Reprint from January 2016. A good reminder for us all.
Thailand is home to the world’s largest solid gold Buddha statue. Approximately 12,000 pounds, at the current price of gold it’s worth about $260 million. This treasure was covered with stucco for many years, as a way of hiding its true value and protecting it from theft. When the statue was moved in the 1930s, some of the plaster fell off and the gold was rediscovered.
Gold covered in plaster, waiting to be free. Sounds like the human experience.
Yoga philosophy teaches us that we are all vessels of the Divine. Atman, our inner self (some call it the soul) is the part of us that is one with the Universe. We are wonder and grace and beauty wrapped in a human body. The challenge is that our human body lives in a world not geared toward letting us be our best selves. Judgment, competition and criticism create layer after layer of protective stucco and pretty soon we can’t find our gold.
The miraculous thing about our inner Divine is that, no matter how much we cover it, it’s doesn’t go away. It’s there, patiently waiting for us to live a Golden Life. I truly believe the Universe wants us to cultivate our oneness, and so it shakes us up from time to time with the hope of cracking the stucco and giving us a glimpse of our gold. How many times have you said, “If that awful thing hadn’t happened, I never would have <fill in the blank with something good. >” Lessons from adversity are part of the human experience, if we want them to be. We, of course, have the choice to slap on more stucco and stay in a place that feels safe. Exposing our gold can make us vulnerable, right? It can open us up to even more judgment, competition and criticism. Or not.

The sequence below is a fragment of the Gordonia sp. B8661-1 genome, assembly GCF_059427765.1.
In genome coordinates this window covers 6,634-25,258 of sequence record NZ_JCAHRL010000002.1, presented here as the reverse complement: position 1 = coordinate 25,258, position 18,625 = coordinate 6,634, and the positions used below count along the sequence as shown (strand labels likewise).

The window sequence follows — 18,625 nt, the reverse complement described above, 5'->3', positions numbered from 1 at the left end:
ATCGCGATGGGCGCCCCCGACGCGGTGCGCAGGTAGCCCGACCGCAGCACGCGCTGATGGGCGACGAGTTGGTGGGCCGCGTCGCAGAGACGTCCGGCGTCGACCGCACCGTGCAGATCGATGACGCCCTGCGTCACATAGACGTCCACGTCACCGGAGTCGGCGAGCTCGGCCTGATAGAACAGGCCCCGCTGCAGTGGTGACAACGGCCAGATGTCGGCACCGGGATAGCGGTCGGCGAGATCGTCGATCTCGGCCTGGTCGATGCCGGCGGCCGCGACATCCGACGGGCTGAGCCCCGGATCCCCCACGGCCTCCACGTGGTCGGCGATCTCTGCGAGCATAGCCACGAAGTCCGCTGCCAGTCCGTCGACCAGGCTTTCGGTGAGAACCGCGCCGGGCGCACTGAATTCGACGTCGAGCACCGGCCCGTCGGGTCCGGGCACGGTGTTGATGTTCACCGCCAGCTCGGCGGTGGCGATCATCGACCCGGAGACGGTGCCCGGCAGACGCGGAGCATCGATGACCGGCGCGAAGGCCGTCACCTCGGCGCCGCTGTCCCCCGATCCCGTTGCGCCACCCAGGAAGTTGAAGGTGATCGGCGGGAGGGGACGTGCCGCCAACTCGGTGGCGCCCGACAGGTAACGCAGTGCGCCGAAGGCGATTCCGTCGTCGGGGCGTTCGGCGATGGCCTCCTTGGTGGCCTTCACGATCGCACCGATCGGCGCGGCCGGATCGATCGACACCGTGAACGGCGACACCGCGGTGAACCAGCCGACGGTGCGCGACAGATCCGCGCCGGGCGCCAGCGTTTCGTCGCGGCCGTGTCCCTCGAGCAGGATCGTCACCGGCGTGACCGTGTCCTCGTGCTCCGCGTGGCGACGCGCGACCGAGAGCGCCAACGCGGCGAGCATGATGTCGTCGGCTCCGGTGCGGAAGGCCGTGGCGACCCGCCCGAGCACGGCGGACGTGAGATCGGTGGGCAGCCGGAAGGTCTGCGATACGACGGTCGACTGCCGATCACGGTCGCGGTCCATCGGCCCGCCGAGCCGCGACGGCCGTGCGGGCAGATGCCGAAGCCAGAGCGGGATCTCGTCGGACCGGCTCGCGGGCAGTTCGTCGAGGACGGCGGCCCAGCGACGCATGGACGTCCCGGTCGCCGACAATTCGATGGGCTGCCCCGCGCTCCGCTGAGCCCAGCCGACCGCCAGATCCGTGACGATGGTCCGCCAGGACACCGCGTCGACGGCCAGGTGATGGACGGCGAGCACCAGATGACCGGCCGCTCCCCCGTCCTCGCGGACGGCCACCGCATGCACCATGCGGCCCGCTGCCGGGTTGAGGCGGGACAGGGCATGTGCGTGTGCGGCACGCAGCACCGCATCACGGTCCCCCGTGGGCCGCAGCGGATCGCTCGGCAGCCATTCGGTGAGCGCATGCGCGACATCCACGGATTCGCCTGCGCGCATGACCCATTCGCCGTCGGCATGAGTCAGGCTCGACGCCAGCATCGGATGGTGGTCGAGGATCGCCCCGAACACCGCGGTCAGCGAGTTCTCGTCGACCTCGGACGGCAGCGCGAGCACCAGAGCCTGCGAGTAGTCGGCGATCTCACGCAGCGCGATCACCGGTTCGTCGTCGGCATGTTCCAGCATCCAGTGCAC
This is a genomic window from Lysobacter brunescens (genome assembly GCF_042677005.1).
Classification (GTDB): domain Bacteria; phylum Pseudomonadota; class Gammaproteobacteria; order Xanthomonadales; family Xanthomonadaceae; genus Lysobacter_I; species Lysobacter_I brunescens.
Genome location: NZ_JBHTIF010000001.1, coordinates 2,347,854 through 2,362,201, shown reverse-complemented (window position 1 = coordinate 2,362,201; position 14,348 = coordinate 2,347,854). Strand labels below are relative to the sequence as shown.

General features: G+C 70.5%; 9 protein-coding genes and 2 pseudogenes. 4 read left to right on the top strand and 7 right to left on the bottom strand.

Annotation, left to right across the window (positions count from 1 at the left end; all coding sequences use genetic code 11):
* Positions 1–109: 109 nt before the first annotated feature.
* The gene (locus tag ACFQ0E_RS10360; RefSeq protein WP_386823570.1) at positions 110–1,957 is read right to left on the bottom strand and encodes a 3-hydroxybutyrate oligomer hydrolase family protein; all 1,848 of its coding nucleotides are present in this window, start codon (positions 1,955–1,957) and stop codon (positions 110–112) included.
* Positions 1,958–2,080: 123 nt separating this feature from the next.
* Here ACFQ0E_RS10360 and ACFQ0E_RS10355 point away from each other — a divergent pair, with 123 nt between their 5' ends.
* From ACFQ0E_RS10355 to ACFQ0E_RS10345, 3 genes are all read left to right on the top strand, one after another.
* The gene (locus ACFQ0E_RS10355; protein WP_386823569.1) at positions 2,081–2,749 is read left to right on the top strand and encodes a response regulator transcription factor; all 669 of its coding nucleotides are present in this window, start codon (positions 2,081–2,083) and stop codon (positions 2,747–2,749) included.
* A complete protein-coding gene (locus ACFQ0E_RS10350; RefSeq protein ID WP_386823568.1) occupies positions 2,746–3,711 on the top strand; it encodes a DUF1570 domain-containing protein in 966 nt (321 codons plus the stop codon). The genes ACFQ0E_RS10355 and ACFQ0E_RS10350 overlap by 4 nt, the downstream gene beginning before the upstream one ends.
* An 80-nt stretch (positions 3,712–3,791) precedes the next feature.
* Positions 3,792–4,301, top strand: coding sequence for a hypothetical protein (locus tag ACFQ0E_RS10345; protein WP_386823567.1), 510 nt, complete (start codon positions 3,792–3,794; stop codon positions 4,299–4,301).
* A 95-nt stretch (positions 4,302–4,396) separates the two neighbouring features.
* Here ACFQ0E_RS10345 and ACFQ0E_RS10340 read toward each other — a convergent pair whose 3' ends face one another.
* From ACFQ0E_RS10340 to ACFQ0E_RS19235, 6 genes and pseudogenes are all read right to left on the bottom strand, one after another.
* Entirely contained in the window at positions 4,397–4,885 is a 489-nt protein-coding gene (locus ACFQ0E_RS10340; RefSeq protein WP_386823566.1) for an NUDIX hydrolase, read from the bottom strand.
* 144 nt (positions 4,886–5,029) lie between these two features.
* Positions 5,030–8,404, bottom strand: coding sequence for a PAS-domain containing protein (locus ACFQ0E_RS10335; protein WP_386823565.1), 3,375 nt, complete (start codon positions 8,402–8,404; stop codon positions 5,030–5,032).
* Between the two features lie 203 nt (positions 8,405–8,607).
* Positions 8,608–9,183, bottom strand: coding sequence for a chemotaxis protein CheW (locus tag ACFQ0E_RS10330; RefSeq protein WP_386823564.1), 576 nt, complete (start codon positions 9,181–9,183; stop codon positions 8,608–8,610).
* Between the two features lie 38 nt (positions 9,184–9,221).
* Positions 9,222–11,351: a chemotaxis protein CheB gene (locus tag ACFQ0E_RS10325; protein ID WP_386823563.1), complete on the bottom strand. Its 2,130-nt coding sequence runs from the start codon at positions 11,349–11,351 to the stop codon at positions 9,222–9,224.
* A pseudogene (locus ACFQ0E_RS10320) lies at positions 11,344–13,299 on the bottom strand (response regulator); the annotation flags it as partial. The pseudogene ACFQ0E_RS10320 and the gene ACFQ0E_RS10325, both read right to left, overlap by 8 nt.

Yoga gives us the tools we need to live a Golden Life. Quieting our minds helps us peel away external distractions and focus on what’s real and good. It helps us think more clearly and honestly without worrying about all the things spinning around us everyday. Time on our mat (literally or figuratively) helps us take a break from work, obligations, and self-judgment, all of the things that make our minds spin. None of those things will go away but, when we live a Golden Life, we learn to focus on what matters most. We can stop sweating the small stuff. We can learn not just to cope, but also to embrace and enjoy this human life and all of its craziness.
One of our Yoga For Every Body students told me last week, “Yoga helps me deal with a woman at work who used to bug me. When she gets all worked up, I can say, ‘Chill. It’s going to be OK.’ That feels so good.” I’ve met others who, through yoga, were able to face fears and try new hobbies or adventures. Sometimes a willingness to try new things starts with a challenging posture and sometimes the work is more internal. Either way, our inner Divine is waiting patiently to be let out.
I encourage you to recognize how much stucco you might be carrying around. It’s a heavy load. Next, allow your yoga practice to help you start chipping away at that stucco, one bit at a time. I promise you’ll see a glimmer of gold. Your challenge, my challenge, is to cultivate a willingness to let the gold shine through until our radiant Divine guides our lives. It ain’t easy and it ain’t gonna happen overnight. Yoga’s a practice. Sometimes comfortable, sometimes challenging, always worth it.
Want to learn more about the Golden Buddha? Here’s video of the story.